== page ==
In 2011, I undertook the defense of a son whose father accused him of embezzlement, thefts and other financial crimes. We anticipated a dogfight with the complainant, my client’s father. Why? He was a too proud man who was upset at the financial devastation that visited his veterinary practice and personal life. He was too proud to take personal responsibility and so when he needed to open up his veterinary practice again, he used his son to do so. How? He had his son lease the space for the business and entered into a management contract with him to manage the business. However as soon as he got what he wanted, he tried to terminate his son’s contract and then claimed that his son stole hundreds of thousands of equipment and then accused the son formally causing a criminal charge.
I defended the case and steeled myself for a difficult cross examination: a father accusing his son knows that his relationship is over and so will stop at nothing to make the charges stick. The dad went “all in” and I figured his resistance to cross examination would be the same. I developed a plan to throw him and make him look petty early on. In fact, my plan was do so with the first question.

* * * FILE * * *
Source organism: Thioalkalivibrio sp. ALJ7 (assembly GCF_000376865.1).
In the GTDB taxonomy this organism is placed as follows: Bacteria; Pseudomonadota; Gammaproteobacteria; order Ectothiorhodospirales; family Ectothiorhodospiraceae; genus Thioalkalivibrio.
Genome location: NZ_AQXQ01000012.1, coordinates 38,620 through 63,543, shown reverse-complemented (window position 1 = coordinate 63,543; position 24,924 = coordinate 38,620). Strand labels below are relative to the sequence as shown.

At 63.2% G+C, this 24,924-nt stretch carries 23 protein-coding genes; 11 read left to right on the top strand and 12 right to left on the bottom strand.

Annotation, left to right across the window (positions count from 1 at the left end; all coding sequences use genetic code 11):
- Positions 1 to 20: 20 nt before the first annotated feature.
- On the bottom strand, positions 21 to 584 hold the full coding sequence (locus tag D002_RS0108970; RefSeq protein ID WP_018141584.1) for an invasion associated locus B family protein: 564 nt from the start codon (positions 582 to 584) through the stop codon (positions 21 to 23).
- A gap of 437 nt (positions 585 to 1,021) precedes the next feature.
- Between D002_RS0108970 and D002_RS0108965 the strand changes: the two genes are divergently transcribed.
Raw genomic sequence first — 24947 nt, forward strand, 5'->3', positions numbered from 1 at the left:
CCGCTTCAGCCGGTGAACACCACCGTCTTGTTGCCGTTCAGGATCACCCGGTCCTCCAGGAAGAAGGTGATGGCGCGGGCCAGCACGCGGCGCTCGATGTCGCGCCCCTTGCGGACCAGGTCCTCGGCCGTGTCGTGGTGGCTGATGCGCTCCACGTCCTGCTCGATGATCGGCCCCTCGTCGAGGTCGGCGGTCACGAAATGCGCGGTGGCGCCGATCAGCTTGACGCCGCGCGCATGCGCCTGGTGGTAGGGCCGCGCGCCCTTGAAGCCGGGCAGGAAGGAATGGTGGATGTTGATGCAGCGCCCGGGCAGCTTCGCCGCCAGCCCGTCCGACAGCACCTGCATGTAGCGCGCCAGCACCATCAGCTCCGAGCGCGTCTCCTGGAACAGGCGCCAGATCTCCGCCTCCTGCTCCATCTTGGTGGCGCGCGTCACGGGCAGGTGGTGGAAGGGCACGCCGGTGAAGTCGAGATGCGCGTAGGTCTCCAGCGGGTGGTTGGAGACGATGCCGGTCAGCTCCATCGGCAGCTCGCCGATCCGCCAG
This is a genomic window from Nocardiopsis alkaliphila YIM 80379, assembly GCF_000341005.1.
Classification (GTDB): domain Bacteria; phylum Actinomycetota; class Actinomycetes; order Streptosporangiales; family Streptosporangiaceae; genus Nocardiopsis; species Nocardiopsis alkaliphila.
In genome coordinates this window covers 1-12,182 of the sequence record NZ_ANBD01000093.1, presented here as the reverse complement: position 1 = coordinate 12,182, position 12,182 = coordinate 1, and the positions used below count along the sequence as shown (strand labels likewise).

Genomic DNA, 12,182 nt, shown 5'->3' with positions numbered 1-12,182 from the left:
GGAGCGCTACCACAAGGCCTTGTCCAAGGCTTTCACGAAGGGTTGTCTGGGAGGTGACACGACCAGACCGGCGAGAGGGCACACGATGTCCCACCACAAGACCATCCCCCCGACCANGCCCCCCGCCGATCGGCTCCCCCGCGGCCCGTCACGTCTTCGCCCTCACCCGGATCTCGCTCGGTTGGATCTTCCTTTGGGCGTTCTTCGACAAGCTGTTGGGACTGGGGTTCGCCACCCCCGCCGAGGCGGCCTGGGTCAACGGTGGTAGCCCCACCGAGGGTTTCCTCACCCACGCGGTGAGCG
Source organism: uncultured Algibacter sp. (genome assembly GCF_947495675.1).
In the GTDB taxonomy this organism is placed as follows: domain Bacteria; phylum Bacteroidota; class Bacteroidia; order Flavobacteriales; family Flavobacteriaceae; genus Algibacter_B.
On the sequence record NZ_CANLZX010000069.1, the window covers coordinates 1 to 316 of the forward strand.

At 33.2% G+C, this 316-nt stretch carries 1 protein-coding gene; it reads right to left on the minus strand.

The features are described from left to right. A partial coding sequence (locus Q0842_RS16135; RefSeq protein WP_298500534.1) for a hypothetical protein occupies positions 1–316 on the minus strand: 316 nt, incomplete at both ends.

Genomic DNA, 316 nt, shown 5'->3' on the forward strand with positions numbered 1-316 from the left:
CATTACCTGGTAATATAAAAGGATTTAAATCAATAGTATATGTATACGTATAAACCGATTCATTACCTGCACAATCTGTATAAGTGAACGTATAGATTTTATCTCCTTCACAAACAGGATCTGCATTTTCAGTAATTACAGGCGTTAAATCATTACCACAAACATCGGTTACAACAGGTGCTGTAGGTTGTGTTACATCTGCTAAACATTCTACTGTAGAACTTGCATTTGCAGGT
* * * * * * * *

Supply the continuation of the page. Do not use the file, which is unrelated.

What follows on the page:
Here it is:
I called him “Mister”. Yes, I believed that he’d be a small, arrogant man and so I tested him with my first question: I referred to him as “Mr.”. His reaction was priceless, predictable and started him off on the wrong foot. Here it is:
For the remainder of the examination, he argued, evaded and fought with me. At one point, he was caught in a terrible contradiction: property that he was claiming his son took had been paid off at a sheriff’s sale earlier in the year. How could that be? How could the same piece of equipment have still been there for his son to allegedly steal when it was seized and sold previously. It couldn’t.
Towards the end of my cross examination, the judge asked us to step into his chambers. He advised us there and again on the record that he was not persuaded by the evidence and was dismissing. He said “what’s the point of waiting to do what I’m going to down the line?”. The case was won on killer cross examination alone.
Throwing the witness off with the first question — killer cross examination.